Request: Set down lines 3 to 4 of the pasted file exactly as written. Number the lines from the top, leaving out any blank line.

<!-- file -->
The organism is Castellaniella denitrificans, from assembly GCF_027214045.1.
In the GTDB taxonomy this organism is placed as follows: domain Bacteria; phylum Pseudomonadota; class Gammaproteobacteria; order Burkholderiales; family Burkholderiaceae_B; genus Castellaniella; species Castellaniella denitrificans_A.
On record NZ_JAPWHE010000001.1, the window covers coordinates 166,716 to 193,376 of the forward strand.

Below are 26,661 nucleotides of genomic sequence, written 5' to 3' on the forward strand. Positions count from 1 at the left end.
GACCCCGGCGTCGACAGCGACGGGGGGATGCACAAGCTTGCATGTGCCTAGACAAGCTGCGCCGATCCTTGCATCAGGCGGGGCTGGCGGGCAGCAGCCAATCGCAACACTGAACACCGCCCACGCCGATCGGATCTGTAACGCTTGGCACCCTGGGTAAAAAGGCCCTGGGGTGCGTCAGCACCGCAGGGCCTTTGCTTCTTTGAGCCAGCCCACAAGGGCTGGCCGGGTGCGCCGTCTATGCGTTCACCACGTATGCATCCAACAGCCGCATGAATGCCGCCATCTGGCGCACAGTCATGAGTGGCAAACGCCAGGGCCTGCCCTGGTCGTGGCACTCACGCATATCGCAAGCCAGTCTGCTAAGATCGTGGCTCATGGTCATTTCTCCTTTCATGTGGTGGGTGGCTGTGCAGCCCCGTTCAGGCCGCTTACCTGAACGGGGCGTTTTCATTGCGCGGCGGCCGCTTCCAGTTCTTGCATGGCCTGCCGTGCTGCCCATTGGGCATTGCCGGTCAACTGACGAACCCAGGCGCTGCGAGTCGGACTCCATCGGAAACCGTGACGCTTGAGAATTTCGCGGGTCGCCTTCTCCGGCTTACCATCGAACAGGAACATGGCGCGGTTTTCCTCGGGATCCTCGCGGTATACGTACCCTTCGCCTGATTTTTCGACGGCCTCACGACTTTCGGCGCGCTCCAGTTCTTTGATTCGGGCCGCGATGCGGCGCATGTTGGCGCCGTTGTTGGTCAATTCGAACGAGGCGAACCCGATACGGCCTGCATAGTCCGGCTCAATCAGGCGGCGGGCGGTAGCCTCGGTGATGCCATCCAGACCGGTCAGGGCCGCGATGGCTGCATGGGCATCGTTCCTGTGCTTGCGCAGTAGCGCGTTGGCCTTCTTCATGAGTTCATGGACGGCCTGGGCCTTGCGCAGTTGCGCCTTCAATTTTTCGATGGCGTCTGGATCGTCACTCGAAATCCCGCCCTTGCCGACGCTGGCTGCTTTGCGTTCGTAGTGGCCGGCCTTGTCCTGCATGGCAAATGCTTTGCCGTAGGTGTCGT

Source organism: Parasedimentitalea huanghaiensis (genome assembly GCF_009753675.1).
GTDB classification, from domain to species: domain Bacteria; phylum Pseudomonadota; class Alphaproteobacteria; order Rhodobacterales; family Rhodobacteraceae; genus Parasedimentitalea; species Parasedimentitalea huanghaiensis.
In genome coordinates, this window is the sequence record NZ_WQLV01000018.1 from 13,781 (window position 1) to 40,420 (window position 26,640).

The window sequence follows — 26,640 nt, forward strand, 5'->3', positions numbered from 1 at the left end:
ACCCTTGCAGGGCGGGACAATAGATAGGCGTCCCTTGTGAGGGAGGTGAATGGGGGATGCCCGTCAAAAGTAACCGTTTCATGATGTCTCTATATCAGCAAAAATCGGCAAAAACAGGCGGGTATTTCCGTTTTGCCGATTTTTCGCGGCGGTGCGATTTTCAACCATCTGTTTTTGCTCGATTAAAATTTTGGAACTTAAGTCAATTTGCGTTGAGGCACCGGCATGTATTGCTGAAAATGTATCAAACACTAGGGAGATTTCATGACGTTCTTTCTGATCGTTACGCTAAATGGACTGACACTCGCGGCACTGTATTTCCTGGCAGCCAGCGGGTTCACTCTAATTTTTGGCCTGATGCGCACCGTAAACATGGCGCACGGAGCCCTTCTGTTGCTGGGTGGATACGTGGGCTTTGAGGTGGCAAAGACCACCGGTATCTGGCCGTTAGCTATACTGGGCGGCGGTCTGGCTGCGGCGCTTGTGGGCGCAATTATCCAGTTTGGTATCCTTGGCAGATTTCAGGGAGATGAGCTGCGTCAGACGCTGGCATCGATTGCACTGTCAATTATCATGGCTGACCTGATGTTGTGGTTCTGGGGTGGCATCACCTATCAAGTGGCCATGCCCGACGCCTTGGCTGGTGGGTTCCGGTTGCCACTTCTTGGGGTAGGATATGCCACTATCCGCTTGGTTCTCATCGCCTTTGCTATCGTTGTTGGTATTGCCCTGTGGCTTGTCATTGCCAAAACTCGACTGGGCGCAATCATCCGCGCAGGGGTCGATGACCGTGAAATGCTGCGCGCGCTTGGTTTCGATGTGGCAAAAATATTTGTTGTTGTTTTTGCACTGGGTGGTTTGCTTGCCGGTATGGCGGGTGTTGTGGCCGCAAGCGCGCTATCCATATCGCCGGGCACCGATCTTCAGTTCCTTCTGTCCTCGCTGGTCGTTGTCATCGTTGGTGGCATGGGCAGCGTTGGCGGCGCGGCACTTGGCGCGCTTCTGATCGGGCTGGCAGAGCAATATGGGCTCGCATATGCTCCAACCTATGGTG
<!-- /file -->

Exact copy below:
On record NZ_JAPWHE010000001.1, the window covers coordinates 166,716 to 193,376 of the forward strand.

Below are 26,661 nucleotides of genomic sequence, written 5' to 3' on the forward strand. Positions count from 1 at the left end.